Give Angela Merkel credit. For all her rhetoric to the contrary, Germany's Chancellor has not always been an ardent supporter of international pressure on Iran. In fact, over the past half-decade, her government has perpetuated Germany's historic Janus-faced policy toward the Islamic Republic, supporting UN and European sanctions against Iran's ayatollahs while simultaneously nurturing a thriving economic partnership with them. Of late, however, Merkel and her administration seem to have had a change of heart. In recent days, Germany has signaled its willingness to sign on to a European Union effort to sanction the European-Iranian Trade Bank, or EIH. (A formal designation by the EU is expected on Monday).
The move is deeply significant. The Iranian-controlled, Hamburg-based bank is widely known to be a key financial conduit for the Islamic Republic, facilitating billions of dollars in trade between Iran and Europe—and contributing substantially to Iran's nuclear and ballistic missile programs in the process. According to U.S. and international intelligence assessments, EIH serves as a pass-through for arms deals involving Iran's acquisition of WMD-related components; as a financial lifeline for Iran's feared clerical army, the Iranian Revolutionary Guard Corps; and as an economic conduit which has facilitated the transfer of millions of dollars in ballistic missile technology to the Islamic Republic in recent years. This role led the U.S. Treasury Department to formally blacklist EIH in September of 2010.
Until recently, however, Germany has been reluctant to follow America's lead. For years, the Merkel government has dragged its feet on similarly proscribing EIH, citing its potential financial liability to investors that could be disadvantaged if the bank were shuttered. It has also nixed proposals to do so put forth by other nations; as recently as February, Berlin reportedly blocked a French bid to designate EIH as a potential target for future EU sanctions.
The hesitance is understandable. The partnership that has developed between Berlin and Tehran over the past three decades isn't just politically expedient, it's highly lucrative. Germany represents Iran's top trade partner in the European Union. And, according to official data from the German Federal Statistics Office, bilateral trade between Berlin and Tehran last year actually rose by some five percent (to just over $4.17 billion), despite multilateral efforts to economically isolate the Islamic Republic. German firms have gotten the message; although some (like Siemens) have at least pledged to curtail their trade with Iran, a great many—including ThyussenKrupp and Daimler—still do a booming business with, and within, the Islamic Republic.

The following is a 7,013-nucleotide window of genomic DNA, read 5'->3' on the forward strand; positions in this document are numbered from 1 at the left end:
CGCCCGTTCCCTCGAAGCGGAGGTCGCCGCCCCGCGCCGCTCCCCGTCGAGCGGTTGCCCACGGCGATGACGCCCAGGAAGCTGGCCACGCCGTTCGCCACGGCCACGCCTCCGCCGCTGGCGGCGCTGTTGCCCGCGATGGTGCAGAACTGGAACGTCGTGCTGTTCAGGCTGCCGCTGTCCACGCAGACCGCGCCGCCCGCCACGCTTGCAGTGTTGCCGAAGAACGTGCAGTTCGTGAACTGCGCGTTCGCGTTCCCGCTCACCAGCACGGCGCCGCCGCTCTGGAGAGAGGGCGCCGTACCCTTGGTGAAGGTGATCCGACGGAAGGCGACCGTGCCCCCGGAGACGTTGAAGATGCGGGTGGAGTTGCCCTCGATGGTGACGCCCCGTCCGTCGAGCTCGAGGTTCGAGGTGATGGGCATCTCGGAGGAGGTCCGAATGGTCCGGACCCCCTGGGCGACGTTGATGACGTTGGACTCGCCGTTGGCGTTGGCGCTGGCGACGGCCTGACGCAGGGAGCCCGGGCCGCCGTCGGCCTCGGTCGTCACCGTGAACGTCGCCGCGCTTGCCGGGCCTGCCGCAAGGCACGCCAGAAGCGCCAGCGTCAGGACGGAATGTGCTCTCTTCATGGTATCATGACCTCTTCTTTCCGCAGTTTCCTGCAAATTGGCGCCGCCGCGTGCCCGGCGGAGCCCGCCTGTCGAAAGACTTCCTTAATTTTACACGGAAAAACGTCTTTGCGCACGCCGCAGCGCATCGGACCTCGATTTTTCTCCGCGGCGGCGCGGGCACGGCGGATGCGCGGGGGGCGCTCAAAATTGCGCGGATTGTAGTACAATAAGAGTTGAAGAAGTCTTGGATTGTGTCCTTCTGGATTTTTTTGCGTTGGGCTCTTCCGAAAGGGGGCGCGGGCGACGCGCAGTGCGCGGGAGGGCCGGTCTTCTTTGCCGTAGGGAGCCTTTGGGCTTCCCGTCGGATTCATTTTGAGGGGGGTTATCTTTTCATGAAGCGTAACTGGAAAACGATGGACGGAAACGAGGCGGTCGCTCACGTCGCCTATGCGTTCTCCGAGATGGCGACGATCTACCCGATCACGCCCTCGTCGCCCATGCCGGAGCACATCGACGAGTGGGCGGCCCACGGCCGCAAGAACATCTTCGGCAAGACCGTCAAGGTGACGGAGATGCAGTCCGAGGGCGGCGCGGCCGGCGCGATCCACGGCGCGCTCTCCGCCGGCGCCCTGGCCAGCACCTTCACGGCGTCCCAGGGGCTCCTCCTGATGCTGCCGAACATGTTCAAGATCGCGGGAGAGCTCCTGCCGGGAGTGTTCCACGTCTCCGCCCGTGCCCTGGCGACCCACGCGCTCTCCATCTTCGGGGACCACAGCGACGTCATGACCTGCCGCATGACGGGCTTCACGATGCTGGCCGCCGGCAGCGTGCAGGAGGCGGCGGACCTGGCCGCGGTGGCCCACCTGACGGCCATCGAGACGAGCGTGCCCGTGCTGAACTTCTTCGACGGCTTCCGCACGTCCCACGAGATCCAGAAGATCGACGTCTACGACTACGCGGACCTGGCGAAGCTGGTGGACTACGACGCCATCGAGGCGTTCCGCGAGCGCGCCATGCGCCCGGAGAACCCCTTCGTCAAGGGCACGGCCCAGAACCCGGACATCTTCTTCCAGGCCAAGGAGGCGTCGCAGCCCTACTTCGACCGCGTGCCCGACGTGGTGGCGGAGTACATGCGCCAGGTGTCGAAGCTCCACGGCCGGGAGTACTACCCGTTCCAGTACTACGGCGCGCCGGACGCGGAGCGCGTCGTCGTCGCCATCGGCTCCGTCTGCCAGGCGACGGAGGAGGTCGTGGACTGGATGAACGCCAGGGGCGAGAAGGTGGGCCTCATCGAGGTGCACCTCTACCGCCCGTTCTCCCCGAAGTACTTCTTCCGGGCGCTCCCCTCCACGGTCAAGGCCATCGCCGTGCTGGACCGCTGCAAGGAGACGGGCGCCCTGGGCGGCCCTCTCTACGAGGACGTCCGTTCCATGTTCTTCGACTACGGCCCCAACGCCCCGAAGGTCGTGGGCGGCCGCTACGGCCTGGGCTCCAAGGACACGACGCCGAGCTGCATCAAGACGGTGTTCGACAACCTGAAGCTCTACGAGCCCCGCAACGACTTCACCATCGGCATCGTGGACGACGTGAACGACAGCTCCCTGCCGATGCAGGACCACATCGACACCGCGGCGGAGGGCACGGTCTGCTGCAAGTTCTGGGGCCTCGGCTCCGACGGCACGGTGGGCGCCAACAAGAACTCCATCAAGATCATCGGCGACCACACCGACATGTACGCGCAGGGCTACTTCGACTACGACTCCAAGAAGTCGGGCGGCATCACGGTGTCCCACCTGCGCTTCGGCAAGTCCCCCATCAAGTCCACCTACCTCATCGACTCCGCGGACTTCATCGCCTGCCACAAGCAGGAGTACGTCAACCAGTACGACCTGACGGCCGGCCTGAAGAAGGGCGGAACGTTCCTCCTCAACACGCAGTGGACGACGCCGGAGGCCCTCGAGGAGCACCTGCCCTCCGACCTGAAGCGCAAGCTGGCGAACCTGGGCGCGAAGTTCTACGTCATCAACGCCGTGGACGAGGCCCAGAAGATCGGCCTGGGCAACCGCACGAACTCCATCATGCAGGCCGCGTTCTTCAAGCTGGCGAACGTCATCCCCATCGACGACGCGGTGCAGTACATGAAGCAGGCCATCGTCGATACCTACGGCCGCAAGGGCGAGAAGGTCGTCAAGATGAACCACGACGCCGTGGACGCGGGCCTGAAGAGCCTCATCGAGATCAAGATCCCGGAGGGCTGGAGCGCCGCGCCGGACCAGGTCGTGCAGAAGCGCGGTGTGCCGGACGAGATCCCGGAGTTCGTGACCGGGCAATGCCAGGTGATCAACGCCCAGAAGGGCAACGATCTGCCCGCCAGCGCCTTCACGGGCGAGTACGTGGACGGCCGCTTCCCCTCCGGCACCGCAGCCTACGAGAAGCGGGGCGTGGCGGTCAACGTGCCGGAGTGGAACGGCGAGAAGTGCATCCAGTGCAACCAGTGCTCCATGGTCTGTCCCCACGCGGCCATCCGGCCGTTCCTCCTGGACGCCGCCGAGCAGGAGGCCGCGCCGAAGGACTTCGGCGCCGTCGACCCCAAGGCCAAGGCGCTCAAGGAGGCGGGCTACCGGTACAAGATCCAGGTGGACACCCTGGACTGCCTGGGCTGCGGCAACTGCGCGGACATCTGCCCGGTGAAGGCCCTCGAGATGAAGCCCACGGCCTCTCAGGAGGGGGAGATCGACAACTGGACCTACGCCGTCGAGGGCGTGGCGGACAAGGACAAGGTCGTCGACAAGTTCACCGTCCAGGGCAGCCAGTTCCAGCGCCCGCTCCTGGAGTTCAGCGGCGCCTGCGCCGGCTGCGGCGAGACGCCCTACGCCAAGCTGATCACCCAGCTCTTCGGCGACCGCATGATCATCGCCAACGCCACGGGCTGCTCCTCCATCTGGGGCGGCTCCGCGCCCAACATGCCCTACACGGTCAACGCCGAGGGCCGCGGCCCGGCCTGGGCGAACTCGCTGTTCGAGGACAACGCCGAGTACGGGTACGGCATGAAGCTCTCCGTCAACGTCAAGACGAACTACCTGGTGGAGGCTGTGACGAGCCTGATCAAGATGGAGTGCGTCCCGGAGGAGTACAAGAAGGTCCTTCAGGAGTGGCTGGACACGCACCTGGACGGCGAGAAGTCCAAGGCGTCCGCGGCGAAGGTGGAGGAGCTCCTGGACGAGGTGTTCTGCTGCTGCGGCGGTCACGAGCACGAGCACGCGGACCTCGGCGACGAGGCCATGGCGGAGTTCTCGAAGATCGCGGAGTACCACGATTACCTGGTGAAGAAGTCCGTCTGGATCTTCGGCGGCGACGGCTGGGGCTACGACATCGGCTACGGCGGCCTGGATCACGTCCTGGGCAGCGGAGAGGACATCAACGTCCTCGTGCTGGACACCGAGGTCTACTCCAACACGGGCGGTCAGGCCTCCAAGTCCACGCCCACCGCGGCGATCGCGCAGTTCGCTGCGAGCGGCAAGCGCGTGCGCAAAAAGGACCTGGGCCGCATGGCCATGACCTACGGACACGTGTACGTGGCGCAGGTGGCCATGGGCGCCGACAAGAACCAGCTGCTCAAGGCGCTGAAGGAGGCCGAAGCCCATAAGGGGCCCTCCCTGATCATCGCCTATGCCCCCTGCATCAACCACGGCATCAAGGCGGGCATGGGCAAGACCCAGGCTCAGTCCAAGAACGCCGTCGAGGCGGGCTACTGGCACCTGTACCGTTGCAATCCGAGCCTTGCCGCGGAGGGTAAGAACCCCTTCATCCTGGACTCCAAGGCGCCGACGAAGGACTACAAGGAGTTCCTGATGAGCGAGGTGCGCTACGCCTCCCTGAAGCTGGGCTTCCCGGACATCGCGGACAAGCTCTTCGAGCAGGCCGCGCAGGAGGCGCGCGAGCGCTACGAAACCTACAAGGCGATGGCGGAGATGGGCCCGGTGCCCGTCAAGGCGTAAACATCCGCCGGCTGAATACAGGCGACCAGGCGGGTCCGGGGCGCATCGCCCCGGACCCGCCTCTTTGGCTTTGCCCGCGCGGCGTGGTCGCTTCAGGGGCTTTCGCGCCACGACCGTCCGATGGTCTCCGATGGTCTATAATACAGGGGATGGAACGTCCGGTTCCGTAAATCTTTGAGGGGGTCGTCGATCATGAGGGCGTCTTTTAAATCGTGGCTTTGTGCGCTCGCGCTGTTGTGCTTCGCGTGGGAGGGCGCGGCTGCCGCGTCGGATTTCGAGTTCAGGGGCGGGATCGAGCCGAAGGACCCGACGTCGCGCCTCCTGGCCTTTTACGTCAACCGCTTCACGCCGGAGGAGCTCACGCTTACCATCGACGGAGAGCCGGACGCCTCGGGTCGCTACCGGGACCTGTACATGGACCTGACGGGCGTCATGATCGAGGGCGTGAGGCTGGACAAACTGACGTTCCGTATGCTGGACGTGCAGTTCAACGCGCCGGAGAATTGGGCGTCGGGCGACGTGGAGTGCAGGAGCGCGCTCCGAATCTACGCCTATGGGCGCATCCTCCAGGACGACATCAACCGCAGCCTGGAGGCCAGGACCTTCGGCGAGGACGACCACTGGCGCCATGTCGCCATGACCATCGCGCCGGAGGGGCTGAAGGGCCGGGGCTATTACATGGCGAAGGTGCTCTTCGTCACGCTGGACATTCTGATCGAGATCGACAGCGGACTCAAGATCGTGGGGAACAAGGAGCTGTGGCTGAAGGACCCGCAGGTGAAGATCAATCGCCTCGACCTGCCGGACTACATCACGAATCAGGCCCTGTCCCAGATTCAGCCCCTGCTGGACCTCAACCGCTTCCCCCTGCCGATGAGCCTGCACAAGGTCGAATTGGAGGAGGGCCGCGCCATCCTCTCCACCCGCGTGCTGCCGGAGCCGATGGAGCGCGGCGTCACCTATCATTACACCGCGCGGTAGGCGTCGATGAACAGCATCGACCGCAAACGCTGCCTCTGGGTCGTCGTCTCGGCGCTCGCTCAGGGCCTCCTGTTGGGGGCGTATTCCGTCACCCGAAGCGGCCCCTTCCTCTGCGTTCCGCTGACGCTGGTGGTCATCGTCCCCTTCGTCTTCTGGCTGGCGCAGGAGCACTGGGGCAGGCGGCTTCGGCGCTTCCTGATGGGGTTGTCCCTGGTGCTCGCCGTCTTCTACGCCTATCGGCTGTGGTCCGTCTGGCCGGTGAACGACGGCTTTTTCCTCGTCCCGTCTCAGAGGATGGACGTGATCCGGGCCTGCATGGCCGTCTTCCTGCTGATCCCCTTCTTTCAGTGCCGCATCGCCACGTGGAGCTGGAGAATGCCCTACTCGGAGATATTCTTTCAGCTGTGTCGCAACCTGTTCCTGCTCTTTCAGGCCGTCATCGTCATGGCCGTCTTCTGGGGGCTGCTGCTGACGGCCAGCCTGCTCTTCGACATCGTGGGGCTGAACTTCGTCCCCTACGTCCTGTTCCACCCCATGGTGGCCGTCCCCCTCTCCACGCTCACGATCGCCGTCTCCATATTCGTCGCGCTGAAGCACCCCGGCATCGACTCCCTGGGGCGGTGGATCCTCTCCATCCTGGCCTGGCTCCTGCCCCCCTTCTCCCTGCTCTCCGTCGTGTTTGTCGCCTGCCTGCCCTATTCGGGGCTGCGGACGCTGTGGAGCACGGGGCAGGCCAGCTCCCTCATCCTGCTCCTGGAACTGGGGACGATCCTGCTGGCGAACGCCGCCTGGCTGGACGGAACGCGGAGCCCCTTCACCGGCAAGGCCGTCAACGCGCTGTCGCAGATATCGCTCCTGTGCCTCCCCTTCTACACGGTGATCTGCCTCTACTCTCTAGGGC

Germany is helping Iran in other ways as well. By some estimates, the country provides as much as 60 percent of the critical technology used by Iran to exploit its massive natural gas reserves. With U.S. sanctions now beginning to squeeze Iran's oil industry, such assistance is nothing short of a lifeline for Iran's beleaguered energy economy. It also puts Berlin very much on the wrong side of the widening international effort to derail Iran's march toward the bomb.
Perhaps this realization has contributed to the Merkel government's more critical stance. But timing likely plays a large role as well. Germany's hardening of policy against EIH comes amid new movement within the European Union for sanctions aimed both at Iran's atomic endeavor and its repressive domestic conduct. And it precedes Merkel's early-June visit to Washington, where the global drive to frustrate Iran's nuclear ambitions is sure to take center stage in her discussions with White House officials.
Still, the German-Iranian alliance is liable to prove resilient. The economic bonds between Berlin and Tehran run deep, and there is bound to be no shortage of German companies agitating for a return to "business as usual" in bilateral trade with the Islamic Republic in the months ahead. Indeed, Germany's recent (and distinctly unhelpful) role in temporarily helping India circumvent international restrictions on oil trade with Iran suggests that its status as an enabler of the Iranian regime is far from a thing from the past.
Nevertheless, Germany's support of sanctions against EIH should be seen for what it is: a significant evolution in Berlin's Iran policy, and a major step forward for international efforts to cut off a critical conduit for Iran's burgeoning strategic arsenal. When she comes to Washington, American policymakers should commend Chancellor Merkel for facilitating both. But they also should make clear that they expect these changes to be more than simply temporary.